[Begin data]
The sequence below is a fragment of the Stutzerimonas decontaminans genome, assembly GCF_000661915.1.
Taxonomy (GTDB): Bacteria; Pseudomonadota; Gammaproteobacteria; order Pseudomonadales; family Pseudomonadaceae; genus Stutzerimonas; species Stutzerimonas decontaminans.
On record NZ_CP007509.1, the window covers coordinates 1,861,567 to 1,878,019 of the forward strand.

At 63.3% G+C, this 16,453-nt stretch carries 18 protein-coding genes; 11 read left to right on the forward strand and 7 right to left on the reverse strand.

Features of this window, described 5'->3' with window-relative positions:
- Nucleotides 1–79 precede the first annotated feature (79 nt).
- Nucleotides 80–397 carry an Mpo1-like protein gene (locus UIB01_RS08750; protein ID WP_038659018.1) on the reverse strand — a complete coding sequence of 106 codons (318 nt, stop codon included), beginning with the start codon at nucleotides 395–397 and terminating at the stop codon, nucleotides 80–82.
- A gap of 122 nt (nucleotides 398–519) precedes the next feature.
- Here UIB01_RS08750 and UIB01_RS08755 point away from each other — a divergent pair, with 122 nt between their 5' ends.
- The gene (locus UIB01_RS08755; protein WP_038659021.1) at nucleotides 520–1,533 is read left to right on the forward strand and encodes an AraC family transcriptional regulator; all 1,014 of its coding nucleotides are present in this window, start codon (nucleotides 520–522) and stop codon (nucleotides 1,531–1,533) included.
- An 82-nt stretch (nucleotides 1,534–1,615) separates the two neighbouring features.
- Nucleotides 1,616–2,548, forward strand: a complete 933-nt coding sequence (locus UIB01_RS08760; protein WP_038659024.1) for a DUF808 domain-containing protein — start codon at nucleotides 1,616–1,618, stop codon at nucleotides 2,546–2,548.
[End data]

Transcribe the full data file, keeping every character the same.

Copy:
The sequence below is a fragment of the Stutzerimonas decontaminans genome, assembly GCF_000661915.1.
Taxonomy (GTDB): Bacteria; Pseudomonadota; Gammaproteobacteria; order Pseudomonadales; family Pseudomonadaceae; genus Stutzerimonas; species Stutzerimonas decontaminans.
On record NZ_CP007509.1, the window covers coordinates 1,861,567 to 1,878,019 of the forward strand.

At 63.3% G+C, this 16,453-nt stretch carries 18 protein-coding genes; 11 read left to right on the forward strand and 7 right to left on the reverse strand.

Features of this window, described 5'->3' with window-relative positions:
- Nucleotides 1–79 precede the first annotated feature (79 nt).
- Nucleotides 80–397 carry an Mpo1-like protein gene (locus UIB01_RS08750; protein ID WP_038659018.1) on the reverse strand — a complete coding sequence of 106 codons (318 nt, stop codon included), beginning with the start codon at nucleotides 395–397 and terminating at the stop codon, nucleotides 80–82.
- A gap of 122 nt (nucleotides 398–519) precedes the next feature.
- Here UIB01_RS08750 and UIB01_RS08755 point away from each other — a divergent pair, with 122 nt between their 5' ends.
- The gene (locus UIB01_RS08755; protein WP_038659021.1) at nucleotides 520–1,533 is read left to right on the forward strand and encodes an AraC family transcriptional regulator; all 1,014 of its coding nucleotides are present in this window, start codon (nucleotides 520–522) and stop codon (nucleotides 1,531–1,533) included.
- An 82-nt stretch (nucleotides 1,534–1,615) separates the two neighbouring features.
- Nucleotides 1,616–2,548, forward strand: a complete 933-nt coding sequence (locus UIB01_RS08760; protein WP_038659024.1) for a DUF808 domain-containing protein — start codon at nucleotides 1,616–1,618, stop codon at nucleotides 2,546–2,548.